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You Suck at Email

Unfortunately, you suck at email. After this, you won't.

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You Suck at Email

  1. You suck at email.
  2. Who is WorkHacks? Accenture -> Undercurrent ->Seth Godin MBA -> Coach -> Tribes Win Manilla
  3. The BAD news... You suck at email.
  4. Yes. All of you. Yup. Even you.
  5. The GOOD news... You don’t have to suck at email.
  6. We’re going to teach you... how to NOT SUCK at email.
  8. What we’ll cover today 1. Email is Permanent 2. The From Field 3. The “to”, “cc” and “bcc” fields 4. Subject lines 5. Main points up front 6. Close the loops 7. Bullets, numbers and choices 8. Signatures that work 9. Q&A
  9. To drive a car,everyone needs a license.
  10. If email was driving,you would look like this.
  11. “When I send an email to one person,there’s a 95 percent chance I’ll get a reply.When I send to ten people, the response rate drops to 5 percent.” - Patrick Lencioni Author, The Five Dysfunctions of a Team
  13. 1. Email is permanent like stone-tablet permanent1. You cant recall an email you didnt mean to send. Some software makes you think you can, but you cant. Not reliably.2. Email lives forever, is easy to spread and can easily show up in discovery for a lawsuit.3. Never email angry.4. Double-check the “to” field.
  14. 2. The “from” field because you should send email as...youMake sure the “From” field is your real name; first andlast. You can test this by looking at the email you sent ona friend’s computer. Test from sending from all yourdevices, including mobile.
  15. 3. Subject lines how to write subject lines that make doves cryThe subject line of an email is the first chance you have to tell the readerwhy you need their attention. Lots of people waste the subject line. Theyput “hi” or “Meeting tomorrow” or “an idea for you” or worse, nothing atall, the dreaded “no subject”. None of these are useful enough.
  16. 3. Subject linesTry to fit the ENTIRE email into the subject line Bad for storage units. Good for email.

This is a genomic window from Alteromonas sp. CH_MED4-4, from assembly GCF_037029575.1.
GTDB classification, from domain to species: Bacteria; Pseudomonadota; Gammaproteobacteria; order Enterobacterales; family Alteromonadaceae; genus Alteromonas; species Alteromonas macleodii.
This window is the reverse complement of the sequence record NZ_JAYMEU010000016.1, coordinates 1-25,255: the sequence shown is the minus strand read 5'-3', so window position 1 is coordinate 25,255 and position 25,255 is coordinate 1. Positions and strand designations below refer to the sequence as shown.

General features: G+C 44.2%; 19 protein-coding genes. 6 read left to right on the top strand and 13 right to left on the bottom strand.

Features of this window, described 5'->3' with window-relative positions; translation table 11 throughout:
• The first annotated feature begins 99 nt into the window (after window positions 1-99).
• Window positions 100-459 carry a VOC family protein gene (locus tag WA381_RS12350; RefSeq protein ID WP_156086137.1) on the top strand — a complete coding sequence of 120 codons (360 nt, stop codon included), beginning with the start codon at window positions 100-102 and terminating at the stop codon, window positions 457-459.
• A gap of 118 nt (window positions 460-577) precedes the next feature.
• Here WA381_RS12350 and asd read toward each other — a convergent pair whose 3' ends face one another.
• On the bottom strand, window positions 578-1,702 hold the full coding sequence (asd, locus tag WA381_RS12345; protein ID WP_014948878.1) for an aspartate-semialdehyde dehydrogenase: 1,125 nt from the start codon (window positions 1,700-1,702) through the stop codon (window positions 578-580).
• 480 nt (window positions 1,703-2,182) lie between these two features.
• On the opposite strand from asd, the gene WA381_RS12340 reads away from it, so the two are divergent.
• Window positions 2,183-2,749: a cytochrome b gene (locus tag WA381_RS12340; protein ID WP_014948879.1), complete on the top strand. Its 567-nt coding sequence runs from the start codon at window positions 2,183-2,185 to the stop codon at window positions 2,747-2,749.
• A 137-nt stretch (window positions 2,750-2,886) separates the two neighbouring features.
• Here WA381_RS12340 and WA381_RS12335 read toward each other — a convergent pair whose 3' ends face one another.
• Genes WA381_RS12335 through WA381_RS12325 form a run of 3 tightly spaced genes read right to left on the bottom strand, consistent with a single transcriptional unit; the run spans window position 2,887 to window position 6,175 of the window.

17. 3. Subject lines examples of great subject linesYou have approximately 10-15 words to use to convey the main message:DECISION NEEDED: Picking the new PajamaConf logo todaySCHEDULING: Check Tues. or Wed. 5pm for meeting with Fabi at Chipotle on BroadwayPROMOTION HELP: Looking for some blog and Twitter love for PajamaConf[] seems offline. You might want to check.POPTECH ACQUISITION DEAL: Should we take it? (from these cases, I’ve ALL-CAPPED the major point or action required, and given you a sense of what you’regoing to do next for me. It’s prepping you for what comes next. Just like scary music in a movie means thekiller is in the closet, you know what’s coming next, and so you mentally prepare for it.
  18. 3. Subject lines Let’s practice...
  19. 3. Subject lines How about:
  20. 3. Subject lines Let’s practice...
  21. 3. Subject lines How about:“How about a call Sunday with you and BJ - say 9am? - my dial in [eom]”
  22. 3. Subject lines[eom] or <eom> or eom = End of MessageIt’s a STOP sign for emails. You can stop reading at EOM.
  23. 3. Subject linesLet’s grade and fix this Inbox
  24. 3. Subject linesLet’s grade and fix Matt’s Inbox
  25. 3. Subject linesLet’s grade and fix this inbox
  26. 3. Subject lines NEVER just reply to old emails. Compose a new, awesome subject line. Now you know how.If you get emails with horrible subject lines... FIX them. Everyone will thank you.
  27. 4. Main points up front Be a journalist. Not a novelist.Unlike writing a novel, where you build up to the important stuff,most emails would be better if you put the main points up at the verytop, the way newspaper stories are written.Start with the lead, and then flesh out the details, only as needed. Thisway, someone who’s busy gets the main thing you’re telling them orasking them right away up front.Let’s look at some examples...
  28. 4. Main points up front Be a journalist. Not a novelist.“We’re going ahead with the deal. To close it, I’ll need you to gather three years offinancials, and have them ready by Friday.”“I’m looking to meet with you while you’re in town. I’m available at the following times.”“My new blog about NYC real estate launches tomorrow, and I’m looking for some linklove.”“I’ve got a client who wants to launch a social media strategy. Can you fly to Phoenix fora Thursday meeting?”In these examples, the recipient understand that an action isrequested, and can even understand what comes next in all caseswithout reading much more. The supporting info is great, but they canguess most of what’s necessary right there. One line in, and they’ve gotthe gist.